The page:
From The Heart

by Dec 13, 2016Storytelling4 comments

I have a fondness for steam radiators. That gentle heat soaks right down to the bone and although the houses I grew up in didn’t have them, the Pennsylvania depot did. From the time I was five or six years old my dad and I made a pilgrimage to the PRR depot in Richmond every Sunday morning. The waiting room was our refuge from the cold and I was never very far from one of those big radiators.

The objects of our quest were two westbound passenger trains; two of a dwindling number of passenger runs still on the Pennsy’s schedule in the 1960s. My memory is faulty where the early train is concerned, though a check of my copy of the 1960 timetable suggests it might have been No. 71, an unnamed Cincinnati to Chicago run.

Later in the morning, No. 3, the westbound Penn Texas was the prime catch. Put on the schedule in 1948, her heyday was over by the 1960s and two E-units were the regular power. She sometimes had three and on one memorable occasion, four E7s or 8s on the point, towing head-end equipment, coaches, dining and lounge cars along with several Pullmans bringing up the rear. Even though the glory days of The Standard Railroad of The World had passed, the PRR still knew how to put on a show.

Richmond Depot, early 2000s

By the early 2000s, the depot was suffering from decades of neglect and water infiltration. Boarded up and quickly losing her decorative trim, she was a neighborhood eyesore in the eyes of many.

Completed in 1903, the depot I remember was the third one that served the city. Designed by noted Chicago architect Daniel Burnham, it was built as part of the PRR’s westward expansion and consolidation between Pittsburgh and St. Louis.

Until the 1950s when the highway overpass was built, there was a large iron train shed that covered the tracks. All that was left of that in my time was the extension that covered the platform on the north side of the building. Eventually, even that was removed and the building sat derelict and decaying for decades. It was finally sold to a local businessman, who raised capitol and secured a matching grant to do a proper restoration inside and out. Thankfully, the historic structure has a new lease on life and a bright future.

This tired photo from the 1970s shows the west end of the depot. All the station trackage is still in place along with the concrete platforms. My favorite train spotting perch for the Penn Texas was the platform in the extreme lower left foreground. Today, all of the tracks are gone except the NS mainline and remnants of the freight bypass tracks, that form the present day yard where crews sort out cars for Primax Plastics. As seen in the title photo, a chain link fence separates the tracks from people.

It was a far different world in the 1960s. In Richmond you could use the crosswalks and go out on the platforms without restriction and my favorite vantage point (under dad’s ever watchful eye) was the center platform where I could look to the east down Track One for a headlight coming around the distant curve by Glen Yards. Once spotted, I would retreat back to the safety of the canopy next to the station while the train glided in and eased to a stop.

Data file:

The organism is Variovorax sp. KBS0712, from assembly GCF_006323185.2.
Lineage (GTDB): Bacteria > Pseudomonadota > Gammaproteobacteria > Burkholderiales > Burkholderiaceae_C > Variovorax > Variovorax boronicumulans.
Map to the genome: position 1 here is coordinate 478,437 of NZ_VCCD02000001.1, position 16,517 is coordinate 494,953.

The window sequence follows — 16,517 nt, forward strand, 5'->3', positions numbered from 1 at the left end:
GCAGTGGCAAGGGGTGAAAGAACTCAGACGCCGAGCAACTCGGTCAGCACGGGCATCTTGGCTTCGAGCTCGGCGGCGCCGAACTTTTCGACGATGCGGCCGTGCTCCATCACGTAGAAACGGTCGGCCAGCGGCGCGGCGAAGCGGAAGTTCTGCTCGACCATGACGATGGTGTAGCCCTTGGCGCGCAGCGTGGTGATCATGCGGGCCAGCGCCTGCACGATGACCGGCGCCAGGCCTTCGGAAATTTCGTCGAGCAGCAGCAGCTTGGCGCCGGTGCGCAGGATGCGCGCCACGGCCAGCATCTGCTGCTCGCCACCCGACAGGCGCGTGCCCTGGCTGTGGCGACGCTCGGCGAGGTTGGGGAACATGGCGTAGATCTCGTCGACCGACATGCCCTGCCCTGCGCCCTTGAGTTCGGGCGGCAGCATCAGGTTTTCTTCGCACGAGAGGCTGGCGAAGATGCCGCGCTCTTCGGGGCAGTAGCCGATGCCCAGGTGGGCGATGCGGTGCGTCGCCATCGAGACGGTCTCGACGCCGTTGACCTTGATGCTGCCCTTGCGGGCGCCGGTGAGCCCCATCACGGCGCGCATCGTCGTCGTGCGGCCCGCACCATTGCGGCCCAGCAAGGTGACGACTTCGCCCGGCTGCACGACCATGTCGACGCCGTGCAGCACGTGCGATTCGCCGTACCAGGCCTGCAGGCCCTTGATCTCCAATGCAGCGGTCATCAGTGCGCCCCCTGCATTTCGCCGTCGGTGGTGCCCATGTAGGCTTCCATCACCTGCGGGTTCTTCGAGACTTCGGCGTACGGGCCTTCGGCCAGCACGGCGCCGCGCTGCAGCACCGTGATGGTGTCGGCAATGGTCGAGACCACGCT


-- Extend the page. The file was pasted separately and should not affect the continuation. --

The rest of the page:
A flurry of activity had already commenced. The engines would stop short of the five-way crossing at Eighth Street for refueling. There were a number standpipes on the platform and a fuel tender would dutifully appear to top off the units. Baggage handlers would already be exchanging any baggage or mail. Passengers would disembark or board as needed and soon, the boss would give two tweets to the cab that he was ready to roll. With the engineer’s get-out-of-the-way twin blasts from the air horn, the crossing watchman would lower the gates at Eighth Street as she eased out of the station, around the curve next to Newman Tower and Purina and then out of sight. It was a cold weather spectacle with steam coming from every leaky joint in the consist.

There was a lull between trains and we would often head down to the bridge at Nineteenth Street over the west entrance to Glen Yards. Nothing much ever happened there on a Sunday and any action we did catch was icing on the cake. Sometimes a yard engine would be shuffling around or there might be a flurry of activity near the turntable. One never knew.

After we moved to Spruce Street in Centerville, The double tracked Columbus Division main line and long siding next to the house became the stage for the daily play the PRR put on. Year in and year out I watched it all, getting to know some of the regular crew and snagging at least one cab ride up and down the siding. The sights, sounds and wonderful innocence of it all are as fresh as if it happened yesterday.

Memories of times with my dad along with the sights and sounds of the railroad are the foundation of my interest in model trains. For a introverted and geeky teenager, the craft provided a safe refuge during the late sixties and early seventies, years that proved a turbulent time for our country.